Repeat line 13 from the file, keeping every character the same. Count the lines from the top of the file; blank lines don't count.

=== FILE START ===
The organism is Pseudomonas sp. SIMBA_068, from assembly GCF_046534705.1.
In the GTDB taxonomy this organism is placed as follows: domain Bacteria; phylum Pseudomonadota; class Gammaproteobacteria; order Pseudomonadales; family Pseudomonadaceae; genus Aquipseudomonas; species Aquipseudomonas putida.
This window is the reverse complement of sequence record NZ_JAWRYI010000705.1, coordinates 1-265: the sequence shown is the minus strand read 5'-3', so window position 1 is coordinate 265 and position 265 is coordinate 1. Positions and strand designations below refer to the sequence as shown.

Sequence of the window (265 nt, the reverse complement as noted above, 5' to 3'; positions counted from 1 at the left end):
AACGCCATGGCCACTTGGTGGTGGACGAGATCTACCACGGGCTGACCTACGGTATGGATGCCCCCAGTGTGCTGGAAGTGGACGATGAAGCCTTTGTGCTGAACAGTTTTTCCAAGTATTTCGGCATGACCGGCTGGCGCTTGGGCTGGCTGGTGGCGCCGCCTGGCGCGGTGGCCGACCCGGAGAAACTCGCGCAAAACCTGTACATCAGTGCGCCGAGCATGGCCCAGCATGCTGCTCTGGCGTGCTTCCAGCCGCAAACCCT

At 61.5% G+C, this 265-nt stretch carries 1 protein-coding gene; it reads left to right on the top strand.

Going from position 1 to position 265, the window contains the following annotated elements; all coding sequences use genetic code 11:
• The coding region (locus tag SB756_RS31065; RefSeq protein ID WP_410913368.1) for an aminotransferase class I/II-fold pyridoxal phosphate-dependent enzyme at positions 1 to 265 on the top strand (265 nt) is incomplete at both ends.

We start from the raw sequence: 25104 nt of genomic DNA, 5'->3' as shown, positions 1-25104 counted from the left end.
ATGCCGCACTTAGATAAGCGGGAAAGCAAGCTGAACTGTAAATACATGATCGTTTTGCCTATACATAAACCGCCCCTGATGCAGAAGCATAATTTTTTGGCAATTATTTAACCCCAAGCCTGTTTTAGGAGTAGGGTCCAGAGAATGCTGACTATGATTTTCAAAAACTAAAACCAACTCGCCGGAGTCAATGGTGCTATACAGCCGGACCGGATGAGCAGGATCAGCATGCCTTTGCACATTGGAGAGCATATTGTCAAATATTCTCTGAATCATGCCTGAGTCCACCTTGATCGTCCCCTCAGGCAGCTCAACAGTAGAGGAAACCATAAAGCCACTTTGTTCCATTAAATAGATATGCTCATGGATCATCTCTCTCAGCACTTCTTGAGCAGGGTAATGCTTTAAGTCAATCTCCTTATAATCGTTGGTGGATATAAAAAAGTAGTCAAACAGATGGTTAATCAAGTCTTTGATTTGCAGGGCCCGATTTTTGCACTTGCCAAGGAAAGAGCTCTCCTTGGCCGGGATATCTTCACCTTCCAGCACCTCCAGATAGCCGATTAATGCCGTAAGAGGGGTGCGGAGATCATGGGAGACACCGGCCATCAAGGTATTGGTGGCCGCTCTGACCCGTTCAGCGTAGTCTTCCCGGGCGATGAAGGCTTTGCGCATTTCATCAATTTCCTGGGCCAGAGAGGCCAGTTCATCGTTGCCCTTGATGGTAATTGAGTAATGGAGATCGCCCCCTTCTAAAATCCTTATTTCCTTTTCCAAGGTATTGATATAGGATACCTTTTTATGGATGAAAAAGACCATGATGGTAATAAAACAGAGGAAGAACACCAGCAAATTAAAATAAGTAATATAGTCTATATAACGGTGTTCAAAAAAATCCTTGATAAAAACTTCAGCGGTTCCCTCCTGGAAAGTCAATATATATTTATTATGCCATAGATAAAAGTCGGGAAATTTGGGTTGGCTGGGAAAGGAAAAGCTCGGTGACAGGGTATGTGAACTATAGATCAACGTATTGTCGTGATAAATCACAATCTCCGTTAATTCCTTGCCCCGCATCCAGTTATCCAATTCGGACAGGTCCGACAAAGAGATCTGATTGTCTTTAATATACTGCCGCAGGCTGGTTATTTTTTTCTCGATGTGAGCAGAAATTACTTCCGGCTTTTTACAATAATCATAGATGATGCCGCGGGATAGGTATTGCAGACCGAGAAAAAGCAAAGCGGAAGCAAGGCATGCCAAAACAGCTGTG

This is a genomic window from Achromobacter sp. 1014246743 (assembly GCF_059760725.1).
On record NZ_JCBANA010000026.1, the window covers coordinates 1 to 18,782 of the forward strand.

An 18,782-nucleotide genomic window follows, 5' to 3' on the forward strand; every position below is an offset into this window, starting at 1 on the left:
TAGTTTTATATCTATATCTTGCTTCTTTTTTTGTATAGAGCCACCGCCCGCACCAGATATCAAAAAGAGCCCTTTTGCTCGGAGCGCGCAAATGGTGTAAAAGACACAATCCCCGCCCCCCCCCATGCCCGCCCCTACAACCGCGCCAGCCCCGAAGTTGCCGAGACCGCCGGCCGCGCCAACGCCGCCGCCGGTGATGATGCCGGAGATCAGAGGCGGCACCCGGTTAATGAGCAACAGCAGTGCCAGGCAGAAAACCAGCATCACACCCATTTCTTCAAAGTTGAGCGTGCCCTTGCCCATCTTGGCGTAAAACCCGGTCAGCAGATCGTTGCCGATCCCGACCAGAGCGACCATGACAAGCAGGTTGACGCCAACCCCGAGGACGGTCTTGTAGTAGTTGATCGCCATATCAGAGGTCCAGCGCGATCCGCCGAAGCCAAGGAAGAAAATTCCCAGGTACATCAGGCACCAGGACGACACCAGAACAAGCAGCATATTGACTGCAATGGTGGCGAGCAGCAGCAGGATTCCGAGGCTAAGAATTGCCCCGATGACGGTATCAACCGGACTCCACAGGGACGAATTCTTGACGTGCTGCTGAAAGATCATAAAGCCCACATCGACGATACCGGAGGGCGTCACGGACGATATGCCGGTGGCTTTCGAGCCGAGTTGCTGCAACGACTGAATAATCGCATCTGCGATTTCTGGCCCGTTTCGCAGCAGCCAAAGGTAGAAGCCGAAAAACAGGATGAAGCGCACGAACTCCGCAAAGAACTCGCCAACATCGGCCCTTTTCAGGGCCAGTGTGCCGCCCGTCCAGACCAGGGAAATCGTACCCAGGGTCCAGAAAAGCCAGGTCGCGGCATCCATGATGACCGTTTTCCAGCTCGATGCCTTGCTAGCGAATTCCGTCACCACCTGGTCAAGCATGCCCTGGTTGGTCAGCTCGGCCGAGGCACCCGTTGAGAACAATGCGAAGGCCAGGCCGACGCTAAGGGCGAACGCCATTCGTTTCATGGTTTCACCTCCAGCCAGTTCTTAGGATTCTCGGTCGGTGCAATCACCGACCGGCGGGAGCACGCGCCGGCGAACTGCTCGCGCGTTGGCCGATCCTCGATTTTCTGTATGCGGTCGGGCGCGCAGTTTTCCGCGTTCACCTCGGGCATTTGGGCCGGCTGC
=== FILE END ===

An 18,782-nucleotide genomic window follows, 5' to 3' on the forward strand; every position below is an offset into this window, starting at 1 on the left: